The message, Grant says, should include how you are connected to this person, whether it’s through school, a mutual colleague, or a common interest group on the site, and a request for a short informational call or coffee. She emphasizes that you should not be asking for a job in this message. This should be about building a new connection and learning more about an organization you’re interested in.

An example message to a fellow alum could be  “Hello, I recently graduated from So-and-so University, and I’ve been looking for jobs in [whatever field you’re interested in]. I’m very interested in [company your contact works at], and I’d love the chance to pick your brain about your experience with this field and how you got to this position now. Are you free for a quick coffee or a phone call?”

Contacting the organization directly can also be helpful when you’re interested in a company and a position but it’s not the right fit for you. For example, maybe you see a dream position pop up at a great organization, but it asks for someone a lot more experienced than you are. In that scenario, Grant says it’s acceptable to find the contact information of the organization’s HR or careers department and let them know you’re interested in the organization and the role. You can submit your resume and a targeted cover letter and ask that they keep you in mind if a more junior role opens up in the future.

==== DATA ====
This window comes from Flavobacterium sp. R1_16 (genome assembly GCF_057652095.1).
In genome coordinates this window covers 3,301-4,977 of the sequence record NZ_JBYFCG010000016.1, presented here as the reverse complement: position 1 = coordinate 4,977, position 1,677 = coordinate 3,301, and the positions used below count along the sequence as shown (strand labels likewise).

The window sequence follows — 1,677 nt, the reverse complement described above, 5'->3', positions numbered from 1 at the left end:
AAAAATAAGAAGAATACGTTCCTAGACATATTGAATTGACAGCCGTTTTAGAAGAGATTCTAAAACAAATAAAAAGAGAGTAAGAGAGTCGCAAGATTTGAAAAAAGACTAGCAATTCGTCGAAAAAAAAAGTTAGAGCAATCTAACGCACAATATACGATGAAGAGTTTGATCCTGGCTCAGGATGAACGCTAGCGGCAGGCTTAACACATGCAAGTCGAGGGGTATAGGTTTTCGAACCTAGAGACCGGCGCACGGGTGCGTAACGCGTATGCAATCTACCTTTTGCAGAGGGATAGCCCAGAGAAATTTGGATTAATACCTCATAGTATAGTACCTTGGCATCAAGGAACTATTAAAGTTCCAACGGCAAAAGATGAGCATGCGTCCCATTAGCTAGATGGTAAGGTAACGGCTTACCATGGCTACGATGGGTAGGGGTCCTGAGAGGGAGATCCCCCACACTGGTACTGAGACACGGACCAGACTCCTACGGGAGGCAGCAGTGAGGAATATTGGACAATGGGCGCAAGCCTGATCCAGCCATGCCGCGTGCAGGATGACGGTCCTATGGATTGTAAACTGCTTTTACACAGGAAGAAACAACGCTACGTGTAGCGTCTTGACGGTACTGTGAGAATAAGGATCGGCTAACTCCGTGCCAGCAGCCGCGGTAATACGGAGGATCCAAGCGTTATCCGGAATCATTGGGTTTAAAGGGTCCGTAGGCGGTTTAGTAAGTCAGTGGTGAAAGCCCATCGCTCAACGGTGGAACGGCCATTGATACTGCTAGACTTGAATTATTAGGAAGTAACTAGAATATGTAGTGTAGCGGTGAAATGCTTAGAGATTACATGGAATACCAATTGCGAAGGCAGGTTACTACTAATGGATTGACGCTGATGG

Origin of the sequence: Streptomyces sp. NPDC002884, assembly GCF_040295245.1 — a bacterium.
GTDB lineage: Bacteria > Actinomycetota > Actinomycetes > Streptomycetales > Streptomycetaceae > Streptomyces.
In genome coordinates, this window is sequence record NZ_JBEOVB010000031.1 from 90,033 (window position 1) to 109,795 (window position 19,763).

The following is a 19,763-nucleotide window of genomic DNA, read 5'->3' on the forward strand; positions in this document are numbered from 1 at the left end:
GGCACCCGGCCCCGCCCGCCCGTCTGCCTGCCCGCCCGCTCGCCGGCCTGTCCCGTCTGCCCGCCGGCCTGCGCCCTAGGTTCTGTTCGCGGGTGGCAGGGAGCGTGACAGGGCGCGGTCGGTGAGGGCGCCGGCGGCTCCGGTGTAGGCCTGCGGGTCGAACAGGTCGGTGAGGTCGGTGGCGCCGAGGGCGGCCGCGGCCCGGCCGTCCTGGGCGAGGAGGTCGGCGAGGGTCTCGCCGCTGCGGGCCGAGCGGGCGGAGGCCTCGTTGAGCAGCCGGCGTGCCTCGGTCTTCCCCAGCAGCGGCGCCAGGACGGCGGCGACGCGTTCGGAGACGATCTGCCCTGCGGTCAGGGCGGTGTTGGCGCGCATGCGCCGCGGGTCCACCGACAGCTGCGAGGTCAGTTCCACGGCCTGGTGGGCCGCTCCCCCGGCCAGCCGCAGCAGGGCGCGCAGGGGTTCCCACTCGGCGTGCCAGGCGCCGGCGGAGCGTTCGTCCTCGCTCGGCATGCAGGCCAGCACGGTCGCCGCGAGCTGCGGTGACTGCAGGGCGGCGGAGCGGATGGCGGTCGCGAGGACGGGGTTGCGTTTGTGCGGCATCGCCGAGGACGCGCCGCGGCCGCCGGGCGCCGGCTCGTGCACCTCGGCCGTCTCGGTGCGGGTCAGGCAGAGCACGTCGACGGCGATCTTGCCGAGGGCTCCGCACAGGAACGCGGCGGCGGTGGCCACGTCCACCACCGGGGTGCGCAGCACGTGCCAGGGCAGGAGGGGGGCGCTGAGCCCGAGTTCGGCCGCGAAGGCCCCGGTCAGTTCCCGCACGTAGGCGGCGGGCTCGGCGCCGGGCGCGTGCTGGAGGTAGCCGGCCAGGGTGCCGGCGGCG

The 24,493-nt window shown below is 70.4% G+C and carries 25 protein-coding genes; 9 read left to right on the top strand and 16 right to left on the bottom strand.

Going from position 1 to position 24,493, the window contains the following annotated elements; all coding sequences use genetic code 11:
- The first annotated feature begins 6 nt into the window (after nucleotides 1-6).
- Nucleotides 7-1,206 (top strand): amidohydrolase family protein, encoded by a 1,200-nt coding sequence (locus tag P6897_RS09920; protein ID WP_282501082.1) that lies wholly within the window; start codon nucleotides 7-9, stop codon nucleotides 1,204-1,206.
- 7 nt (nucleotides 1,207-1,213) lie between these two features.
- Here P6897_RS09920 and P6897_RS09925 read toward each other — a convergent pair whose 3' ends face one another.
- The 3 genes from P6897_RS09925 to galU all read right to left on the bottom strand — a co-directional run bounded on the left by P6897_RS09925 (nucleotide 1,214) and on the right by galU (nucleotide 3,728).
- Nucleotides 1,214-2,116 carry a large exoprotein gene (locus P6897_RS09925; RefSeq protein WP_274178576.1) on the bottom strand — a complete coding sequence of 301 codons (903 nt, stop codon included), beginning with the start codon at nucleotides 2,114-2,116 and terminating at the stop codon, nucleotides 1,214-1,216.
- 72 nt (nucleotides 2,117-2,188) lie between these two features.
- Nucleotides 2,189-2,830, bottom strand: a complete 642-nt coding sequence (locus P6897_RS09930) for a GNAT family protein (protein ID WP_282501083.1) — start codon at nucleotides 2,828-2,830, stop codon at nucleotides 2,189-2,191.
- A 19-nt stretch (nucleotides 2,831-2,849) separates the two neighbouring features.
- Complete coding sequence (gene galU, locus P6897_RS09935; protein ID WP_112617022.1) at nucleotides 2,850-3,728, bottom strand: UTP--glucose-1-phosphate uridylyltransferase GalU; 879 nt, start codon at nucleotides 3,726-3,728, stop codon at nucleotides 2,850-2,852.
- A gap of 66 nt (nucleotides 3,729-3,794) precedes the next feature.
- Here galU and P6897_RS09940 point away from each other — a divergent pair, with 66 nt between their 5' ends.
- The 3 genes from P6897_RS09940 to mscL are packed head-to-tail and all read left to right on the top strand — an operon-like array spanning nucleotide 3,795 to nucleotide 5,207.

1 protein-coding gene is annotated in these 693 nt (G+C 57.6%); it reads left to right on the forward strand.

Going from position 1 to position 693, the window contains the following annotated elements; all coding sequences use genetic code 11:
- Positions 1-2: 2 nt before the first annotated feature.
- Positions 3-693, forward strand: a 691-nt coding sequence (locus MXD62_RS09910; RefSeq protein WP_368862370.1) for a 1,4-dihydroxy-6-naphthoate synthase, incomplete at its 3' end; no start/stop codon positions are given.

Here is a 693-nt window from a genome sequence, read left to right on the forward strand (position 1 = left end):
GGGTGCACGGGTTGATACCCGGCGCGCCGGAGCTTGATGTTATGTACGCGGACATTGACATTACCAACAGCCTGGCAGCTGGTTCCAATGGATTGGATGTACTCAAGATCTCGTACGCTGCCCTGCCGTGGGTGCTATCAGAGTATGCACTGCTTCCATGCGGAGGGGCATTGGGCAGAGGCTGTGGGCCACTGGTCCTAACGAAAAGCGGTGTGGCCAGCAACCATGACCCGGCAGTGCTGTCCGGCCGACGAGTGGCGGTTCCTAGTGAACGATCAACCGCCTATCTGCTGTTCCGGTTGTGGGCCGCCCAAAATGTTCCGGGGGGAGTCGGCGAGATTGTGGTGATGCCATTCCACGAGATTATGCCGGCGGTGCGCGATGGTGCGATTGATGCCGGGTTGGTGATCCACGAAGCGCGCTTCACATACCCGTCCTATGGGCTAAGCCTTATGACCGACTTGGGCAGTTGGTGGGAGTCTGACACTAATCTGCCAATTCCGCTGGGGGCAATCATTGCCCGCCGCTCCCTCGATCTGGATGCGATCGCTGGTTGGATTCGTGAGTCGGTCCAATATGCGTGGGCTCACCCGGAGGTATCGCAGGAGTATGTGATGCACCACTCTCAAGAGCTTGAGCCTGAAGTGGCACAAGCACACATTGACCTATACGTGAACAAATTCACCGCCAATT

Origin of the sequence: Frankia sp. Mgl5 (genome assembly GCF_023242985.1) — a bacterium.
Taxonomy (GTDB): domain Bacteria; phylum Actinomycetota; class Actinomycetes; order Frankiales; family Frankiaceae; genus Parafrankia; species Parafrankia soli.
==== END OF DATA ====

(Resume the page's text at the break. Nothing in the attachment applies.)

In this case, you could say something like, “Hello, I saw your job posting on [site], and I am very interested in the position and this company. [You can add reasons you’re interested here.] However, I am looking for something at a more junior level. If such a position opens up in the future, I would appreciate being considered for that. I have attached my resume and cover letter for your review.”

So now you’ve used LinkedIn to find jobs you’re interested in and establish initial contact, what next? Use the information you’ve gathered to craft an effective, targeted application. For Grant, this means going through the jobs you’re interested in as well as others in the field and come up with a list of “buzzwords” that appear in the description and responsibilities. When you’re updating your resume and cover letter for the new applications, incorporate elements of that list to show employers how your experiences directly relate to the job.